After voting in the £50 Note Zone, it’s time to tell the Bank of England what you think:
13th August 1918 - 19th November 2013
Winning 2 Nobel Prizes for work on the structure of insulin and development of a method for sequencing DNA
One sentence about me: Of the three main activities involved in scientific research, thinking, talking, and doing, I much prefer the last and am probably best at it - I am alright at the thinking, but not much good at the talking.
Unlike most of my scientific colleagues, I was not academically brilliant. However, when it came to research where experiments were of paramount importance and fairly narrow specialisation was helpful, I managed to hold my own even with the most academically outstanding.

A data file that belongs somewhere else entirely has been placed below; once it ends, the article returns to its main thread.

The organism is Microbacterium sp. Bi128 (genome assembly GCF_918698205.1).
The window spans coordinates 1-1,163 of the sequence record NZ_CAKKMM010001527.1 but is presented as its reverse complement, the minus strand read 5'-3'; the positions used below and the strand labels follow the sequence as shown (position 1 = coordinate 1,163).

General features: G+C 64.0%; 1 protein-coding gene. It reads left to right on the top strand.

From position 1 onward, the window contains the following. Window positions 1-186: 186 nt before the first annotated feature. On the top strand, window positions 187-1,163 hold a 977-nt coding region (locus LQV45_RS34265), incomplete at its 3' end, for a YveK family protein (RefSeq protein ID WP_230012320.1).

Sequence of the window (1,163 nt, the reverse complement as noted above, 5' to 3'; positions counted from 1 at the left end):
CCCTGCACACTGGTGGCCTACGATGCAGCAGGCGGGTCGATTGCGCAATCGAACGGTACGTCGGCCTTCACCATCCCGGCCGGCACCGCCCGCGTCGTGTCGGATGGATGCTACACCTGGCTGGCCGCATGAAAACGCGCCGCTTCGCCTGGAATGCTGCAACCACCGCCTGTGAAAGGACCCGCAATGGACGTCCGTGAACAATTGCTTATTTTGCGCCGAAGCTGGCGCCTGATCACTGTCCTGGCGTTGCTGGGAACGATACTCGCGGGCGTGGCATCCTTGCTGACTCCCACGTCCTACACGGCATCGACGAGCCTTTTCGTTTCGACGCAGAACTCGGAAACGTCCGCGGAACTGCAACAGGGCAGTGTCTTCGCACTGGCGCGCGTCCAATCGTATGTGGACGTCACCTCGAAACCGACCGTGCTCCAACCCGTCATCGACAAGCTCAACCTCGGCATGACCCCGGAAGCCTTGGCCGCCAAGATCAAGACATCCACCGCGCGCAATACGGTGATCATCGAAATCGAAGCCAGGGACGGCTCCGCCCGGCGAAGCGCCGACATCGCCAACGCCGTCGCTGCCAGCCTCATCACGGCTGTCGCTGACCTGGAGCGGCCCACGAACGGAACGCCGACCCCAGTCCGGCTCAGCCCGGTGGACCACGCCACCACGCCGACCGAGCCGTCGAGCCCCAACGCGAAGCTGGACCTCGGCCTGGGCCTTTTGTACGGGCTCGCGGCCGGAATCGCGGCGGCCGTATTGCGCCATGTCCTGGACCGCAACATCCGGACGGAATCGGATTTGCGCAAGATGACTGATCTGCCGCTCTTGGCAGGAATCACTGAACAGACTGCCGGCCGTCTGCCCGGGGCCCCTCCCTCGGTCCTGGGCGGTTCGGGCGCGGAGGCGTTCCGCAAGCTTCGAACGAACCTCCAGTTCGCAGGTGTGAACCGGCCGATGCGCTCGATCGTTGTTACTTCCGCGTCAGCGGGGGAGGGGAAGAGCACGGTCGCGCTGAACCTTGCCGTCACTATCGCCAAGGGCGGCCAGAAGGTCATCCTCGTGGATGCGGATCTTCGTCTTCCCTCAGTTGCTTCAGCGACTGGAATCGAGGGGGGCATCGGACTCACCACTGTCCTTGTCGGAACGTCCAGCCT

Through this hardwork and with the help of many brilliant colleagues, I was lucky enough to win 2 Nobel Prizes (and am one of only 2 people to have received 2 Prizes in the same category – in my case, Chemistry). The first was for work on the structure of insulin in 1958 and the second was for development of a technique to read the sequence of DNA, which was awarded in 1980.
However, I believe that we have been doing this not primarily to achieve riches or even honour, but rather because we were interested in the work, enjoyed doing it and felt very strongly that it was worthwhile. Scientific research is one of the most exciting and rewarding of occupations. It is like a voyage of discovery into unknown lands, seeking not for new territory but for new knowledge. It should appeal to those with a good sense of adventure.
I spent most of my career at the Medical Research Council Laboratory of Molecular Biology in Cambridge after having joined as head of the Protein Chemistry Division when they first opened in 1962. But despite enjoying the research, I decided to retire at 65 so that I could spend more time with my wife, 3 children, gardening and messing about in boats.
Vote for me: